We often hear the cliché, “the fog of war”—a simplified expression used to describe the chaos and confusion so often found in a combat zone. It’s something all combat Veterans understand. Whether you’re running toward a hardened shelter during a mortar attack or gripping the wheel as your truck races through an area known for ambushes, combat is not a place where troops often stop to document the details. Those details may be forever burned into our minds, but we often don’t come away with hard copy proof of what occurred.
Unfortunately, for years now, the Department of Veterans Affairs (VA) has required Veterans filing disability claims for Post-Traumatic Stress Disorder (PTSD) to do just that—to document in detail what caused them to become symptomatic. We call it a “stressor.” Our rules have been even more stringent for Veterans who didn’t serve in a combat branch of the military—like the infantry, artillery, or armor. Essentially, if a former military intelligence soldier is continually late for work because he can’t sleep at night, we ask him to provide photos or a written radio log proving he was rocketed when he says he was. If he can’t, we might deny the claim. If a former medic shows signs of depression and blames it on having watched people bleed to death, we ask her to get a written statement from her former boss. Again, if she can’t, we may not award her benefits. But starting today, we’re making this process simpler and easier for all Veterans.
The previous arrangement is neither fair, nor sustainable. This is especially true in the current wars in Iraq and Afghanistan where there are no static front lines and the combat zone is everywhere. In reality, life in a combat zone is both complex and it affects each of us differently—as demonstrated by a number of scientific studies. Some who’ve been in the most terrible fighting can emerge relatively unscathed. Other non-combat troops, whose wartime experience came only in the form of a blaring air raid siren, can live for decades haunted by the sound and the threat it represented. The base where I was stationed was mortared—almost on a daily basis—enough that it gained the nickname “Mortaritaville.” My physical wounds make my combat experience clear, yet other troops on my base must prove they were at an actual explosion from one of those daily attacks. At VA, we’re now moving to treat all Veterans equally when it comes to filing a disability claim for PTSD.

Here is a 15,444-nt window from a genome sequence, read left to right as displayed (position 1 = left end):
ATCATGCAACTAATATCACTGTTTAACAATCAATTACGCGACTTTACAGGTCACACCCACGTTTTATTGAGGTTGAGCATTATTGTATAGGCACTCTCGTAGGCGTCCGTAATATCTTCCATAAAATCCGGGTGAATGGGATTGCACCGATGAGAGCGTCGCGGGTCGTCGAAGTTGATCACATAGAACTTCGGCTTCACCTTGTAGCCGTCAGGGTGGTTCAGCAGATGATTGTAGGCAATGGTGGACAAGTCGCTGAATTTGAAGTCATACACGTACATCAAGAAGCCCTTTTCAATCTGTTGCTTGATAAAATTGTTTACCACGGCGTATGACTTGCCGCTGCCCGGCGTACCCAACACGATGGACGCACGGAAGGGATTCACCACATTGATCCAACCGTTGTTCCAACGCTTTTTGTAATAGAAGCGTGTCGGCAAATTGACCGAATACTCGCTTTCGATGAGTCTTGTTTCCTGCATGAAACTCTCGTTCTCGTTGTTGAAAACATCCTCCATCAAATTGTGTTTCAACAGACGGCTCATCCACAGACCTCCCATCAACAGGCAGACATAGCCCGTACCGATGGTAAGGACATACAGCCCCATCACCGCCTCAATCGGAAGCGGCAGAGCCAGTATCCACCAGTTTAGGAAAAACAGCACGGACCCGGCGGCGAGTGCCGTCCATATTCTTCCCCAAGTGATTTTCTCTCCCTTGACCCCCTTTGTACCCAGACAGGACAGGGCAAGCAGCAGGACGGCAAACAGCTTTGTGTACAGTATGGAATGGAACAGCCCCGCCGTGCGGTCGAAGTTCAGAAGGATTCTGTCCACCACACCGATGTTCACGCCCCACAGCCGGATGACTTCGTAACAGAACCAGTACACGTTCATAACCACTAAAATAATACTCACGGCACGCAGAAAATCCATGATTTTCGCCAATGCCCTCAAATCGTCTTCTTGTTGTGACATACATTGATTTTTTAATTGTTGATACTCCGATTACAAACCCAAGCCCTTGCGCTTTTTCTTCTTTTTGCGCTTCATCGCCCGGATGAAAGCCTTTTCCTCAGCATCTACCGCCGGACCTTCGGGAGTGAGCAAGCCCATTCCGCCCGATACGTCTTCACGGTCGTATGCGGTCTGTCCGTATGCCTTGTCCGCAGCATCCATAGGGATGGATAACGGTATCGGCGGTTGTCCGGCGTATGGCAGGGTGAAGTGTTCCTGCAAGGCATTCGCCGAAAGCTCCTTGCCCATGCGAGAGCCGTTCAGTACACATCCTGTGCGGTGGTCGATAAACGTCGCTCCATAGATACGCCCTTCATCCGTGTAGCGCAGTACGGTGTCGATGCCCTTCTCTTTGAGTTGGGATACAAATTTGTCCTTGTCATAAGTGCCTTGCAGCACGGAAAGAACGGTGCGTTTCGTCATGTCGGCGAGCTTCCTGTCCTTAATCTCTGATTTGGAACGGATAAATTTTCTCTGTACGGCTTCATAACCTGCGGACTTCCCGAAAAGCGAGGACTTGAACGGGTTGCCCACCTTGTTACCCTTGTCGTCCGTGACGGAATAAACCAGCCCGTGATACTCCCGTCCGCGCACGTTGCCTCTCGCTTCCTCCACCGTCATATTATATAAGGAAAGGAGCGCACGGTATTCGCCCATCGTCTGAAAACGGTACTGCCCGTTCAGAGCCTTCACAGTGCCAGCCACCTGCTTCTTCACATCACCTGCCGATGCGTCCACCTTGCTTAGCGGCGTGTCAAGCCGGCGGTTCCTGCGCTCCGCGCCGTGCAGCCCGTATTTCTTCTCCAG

From this point forward, VA will not require corroboration of a PTSD stressor related to fear of hostile military or terrorist activity if a VA psychiatrist or psychologist confirms that the stressful experience recalled by a Veteran adequately supports a diagnosis of PTSD and the Veteran's symptoms are related to the claimed stressor. This means that if a Veteran was in a certain place at a certain time—and they present to us with diagnosable symptoms, then we’ll presume those symptoms were caused by their experience in combat.
By doing so, for the first time, we won’t be assuming that a truck driver is any less likely to have PTSD than an infantryman. And by giving this benefit of the doubt, we will relieve pressure on thousands of Veterans—making their trek for the benefits they deserve much easier. Instead of acting as an inadvertent obstacle, we will now aim to lift some of the heavy fog under which so many of our Veterans have lived—both in combat and after returning home. It’s something I’m proud to be a part of because I, like so many millions of Americans, believe this is the least we can do to show our gratitude for the sacrifices they have made.
Tammy Duckworth is the Assistant Secretary for Public and Intergovernmental Affairs at the Department of Veterans Affairs.